CIOs and other corporate IT leaders are accustomed to looking at companies such as Amazon Web Services, Google, Apple, and other digital platform providers as vendors that deliver products and services that help customers build their own digital strategy.
But in some industries, such as financial services, retail, and healthcare, these companies are emerging as competitive threats as the concept of value chain continues to evolve. As a result, IT leaders will need to address the risk, and make numerous decisions quickly on how they can help their organizations enhance customer experience and offer services that are equal to or better than what these digital behemoths will offer.
A 2017 McKinsey study, “Remaking the Bank for an Ecosystem World,” points out that financial services firms need to quickly embrace digital, and highlights the risk they face from platform providers.
The report notes that these non-banking platform companies are targeting the most profitable parts of the banking value chain. New digital entrants are having an impact on bank performance, “particularly by threatening the customer relationship and margin erosion across retail segments,” it says. New heavyweight competitors include platform companies such as Alibaba, Amazon, and Tencent.
“Amazon continues to confound rivals with moves into the cloud, logistics, media, consumer electronics, and even old-fashioned brick-and-mortar retailing—and lending and factoring for small and medium-sized enterprises,” the report says. “Such companies are blurring traditional industry boundaries.”
Much of the global economy might eventually be reshaped by ecosystems enabled by the platform companies. Banks can’t afford to wait any longer to extract the potential of digital to industrialize their operations, the report says. Neither can other types of businesses.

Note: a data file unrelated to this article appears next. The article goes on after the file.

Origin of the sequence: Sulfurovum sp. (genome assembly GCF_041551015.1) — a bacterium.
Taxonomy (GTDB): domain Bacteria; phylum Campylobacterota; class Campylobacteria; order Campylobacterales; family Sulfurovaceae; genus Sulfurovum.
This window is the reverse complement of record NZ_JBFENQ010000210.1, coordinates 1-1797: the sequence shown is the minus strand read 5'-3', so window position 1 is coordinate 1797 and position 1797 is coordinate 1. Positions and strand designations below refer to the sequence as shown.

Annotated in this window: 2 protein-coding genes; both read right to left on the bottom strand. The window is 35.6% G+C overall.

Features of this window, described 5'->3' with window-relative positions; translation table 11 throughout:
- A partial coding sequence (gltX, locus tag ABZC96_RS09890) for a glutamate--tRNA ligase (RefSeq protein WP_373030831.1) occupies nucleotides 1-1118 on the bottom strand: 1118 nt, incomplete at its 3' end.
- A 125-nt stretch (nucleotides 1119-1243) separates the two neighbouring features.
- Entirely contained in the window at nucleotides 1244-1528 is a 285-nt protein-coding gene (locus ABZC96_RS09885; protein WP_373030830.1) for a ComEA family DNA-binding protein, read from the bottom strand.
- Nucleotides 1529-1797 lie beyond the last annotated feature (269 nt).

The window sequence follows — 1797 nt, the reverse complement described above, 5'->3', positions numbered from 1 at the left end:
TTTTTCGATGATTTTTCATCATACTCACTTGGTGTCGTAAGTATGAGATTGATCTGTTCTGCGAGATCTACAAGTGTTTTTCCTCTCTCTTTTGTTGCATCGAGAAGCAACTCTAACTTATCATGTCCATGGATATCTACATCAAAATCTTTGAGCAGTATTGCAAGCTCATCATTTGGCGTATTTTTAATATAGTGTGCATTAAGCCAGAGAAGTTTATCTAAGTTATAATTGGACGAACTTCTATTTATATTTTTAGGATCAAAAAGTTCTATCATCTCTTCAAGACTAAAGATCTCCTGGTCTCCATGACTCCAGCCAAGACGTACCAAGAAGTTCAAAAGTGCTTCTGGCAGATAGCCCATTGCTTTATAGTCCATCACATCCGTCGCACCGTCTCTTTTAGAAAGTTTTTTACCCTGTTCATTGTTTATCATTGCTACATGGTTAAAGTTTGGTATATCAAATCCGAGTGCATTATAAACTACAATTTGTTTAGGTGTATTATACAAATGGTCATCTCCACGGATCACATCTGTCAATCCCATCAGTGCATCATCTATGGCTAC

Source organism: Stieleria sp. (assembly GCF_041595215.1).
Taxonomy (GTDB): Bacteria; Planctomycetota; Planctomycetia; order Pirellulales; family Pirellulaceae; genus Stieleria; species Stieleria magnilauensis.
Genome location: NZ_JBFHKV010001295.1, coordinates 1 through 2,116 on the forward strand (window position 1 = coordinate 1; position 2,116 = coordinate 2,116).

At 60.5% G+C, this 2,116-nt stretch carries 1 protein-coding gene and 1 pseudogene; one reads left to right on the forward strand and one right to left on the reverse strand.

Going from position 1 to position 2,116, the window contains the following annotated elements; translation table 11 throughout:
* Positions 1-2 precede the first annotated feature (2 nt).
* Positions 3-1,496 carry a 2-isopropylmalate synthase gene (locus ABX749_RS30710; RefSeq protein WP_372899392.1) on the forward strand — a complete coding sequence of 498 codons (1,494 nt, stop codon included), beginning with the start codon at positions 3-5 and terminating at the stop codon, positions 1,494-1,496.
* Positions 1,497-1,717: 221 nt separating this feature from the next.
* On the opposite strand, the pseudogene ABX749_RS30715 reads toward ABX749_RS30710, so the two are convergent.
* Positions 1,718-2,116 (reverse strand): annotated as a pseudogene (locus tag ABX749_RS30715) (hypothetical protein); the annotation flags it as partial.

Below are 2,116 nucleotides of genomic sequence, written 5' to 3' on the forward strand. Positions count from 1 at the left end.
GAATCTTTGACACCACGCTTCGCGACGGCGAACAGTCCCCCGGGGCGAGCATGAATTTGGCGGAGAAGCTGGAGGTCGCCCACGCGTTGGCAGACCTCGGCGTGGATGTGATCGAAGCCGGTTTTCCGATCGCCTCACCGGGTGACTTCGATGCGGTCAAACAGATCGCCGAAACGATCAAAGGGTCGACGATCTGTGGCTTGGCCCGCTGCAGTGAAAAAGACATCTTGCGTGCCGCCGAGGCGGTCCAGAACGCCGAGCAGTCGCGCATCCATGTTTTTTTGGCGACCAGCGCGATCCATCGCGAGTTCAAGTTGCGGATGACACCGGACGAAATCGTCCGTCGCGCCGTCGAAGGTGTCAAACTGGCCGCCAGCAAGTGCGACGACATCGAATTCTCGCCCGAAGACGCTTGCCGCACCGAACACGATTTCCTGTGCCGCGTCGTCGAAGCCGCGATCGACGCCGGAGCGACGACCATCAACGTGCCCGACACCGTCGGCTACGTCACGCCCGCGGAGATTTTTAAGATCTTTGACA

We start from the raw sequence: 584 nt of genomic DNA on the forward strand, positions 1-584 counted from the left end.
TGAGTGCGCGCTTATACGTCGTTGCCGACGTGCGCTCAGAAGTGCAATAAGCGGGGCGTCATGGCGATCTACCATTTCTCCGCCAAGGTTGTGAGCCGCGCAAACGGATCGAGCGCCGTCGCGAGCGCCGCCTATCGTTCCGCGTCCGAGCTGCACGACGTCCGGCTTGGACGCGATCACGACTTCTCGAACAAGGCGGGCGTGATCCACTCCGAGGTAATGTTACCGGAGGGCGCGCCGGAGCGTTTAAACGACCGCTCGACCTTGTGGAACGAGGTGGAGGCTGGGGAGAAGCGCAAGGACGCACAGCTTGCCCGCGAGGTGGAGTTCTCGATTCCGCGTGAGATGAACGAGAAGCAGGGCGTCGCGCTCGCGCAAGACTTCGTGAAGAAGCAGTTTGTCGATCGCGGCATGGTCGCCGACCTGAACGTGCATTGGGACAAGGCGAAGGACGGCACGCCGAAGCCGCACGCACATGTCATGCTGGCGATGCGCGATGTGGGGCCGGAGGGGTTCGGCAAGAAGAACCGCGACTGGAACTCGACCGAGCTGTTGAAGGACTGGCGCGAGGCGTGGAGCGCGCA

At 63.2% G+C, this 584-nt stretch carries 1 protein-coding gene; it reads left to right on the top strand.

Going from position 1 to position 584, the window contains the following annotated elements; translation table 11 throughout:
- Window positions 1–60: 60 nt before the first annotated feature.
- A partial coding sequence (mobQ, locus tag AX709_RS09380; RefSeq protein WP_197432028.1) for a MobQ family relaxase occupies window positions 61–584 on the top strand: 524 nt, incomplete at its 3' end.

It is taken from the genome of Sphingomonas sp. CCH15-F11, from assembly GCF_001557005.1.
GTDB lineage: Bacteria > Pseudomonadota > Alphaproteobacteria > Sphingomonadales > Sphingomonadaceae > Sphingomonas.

So how should organizations adapt to fend off these powerful new competitors? By becoming more like them. They need to totally embrace the concept of digital throughout their operations and accelerate their digital transformations.
The McKinsey report makes some suggestions, and although they are aimed at finance firms they can apply to just about any type of business.
One is to create a customer-centric, unified value proposition that extends beyond what customers could previously obtain, by bridging the value chains of various industries to create ecosystems that reduce customers’ costs, increase convenience, and provide them with new experiences.
This can be achieved by leveraging the latest technology tools, such as artificial intelligence/machine learning, predictive analytics, the Internet of Things, robotic process automation, and a host of cloud services that can provide the agility and scalability companies need to compete today.
This new focus begs an important question, however: how will IT leaders govern the technology investments that shape the digital strategy?
They will need to continuously analyze costs and technology utilization to reduce run costs and maximize their return on every dollar spent on technology, and look for opportunities to improve efficiency. They will also need to quantify the value of these digital investments to demonstrate their value to business leaders.
By taking steps to govern IT investments in the most effective ways, IT leaders can help transform their companies and prepare them for the coming wave of new competitors.
Bob Violino is a freelance writer who covers a variety of technology and business topics, including cloud computing, mobile technology, big data/analytics and the Internet of Things.
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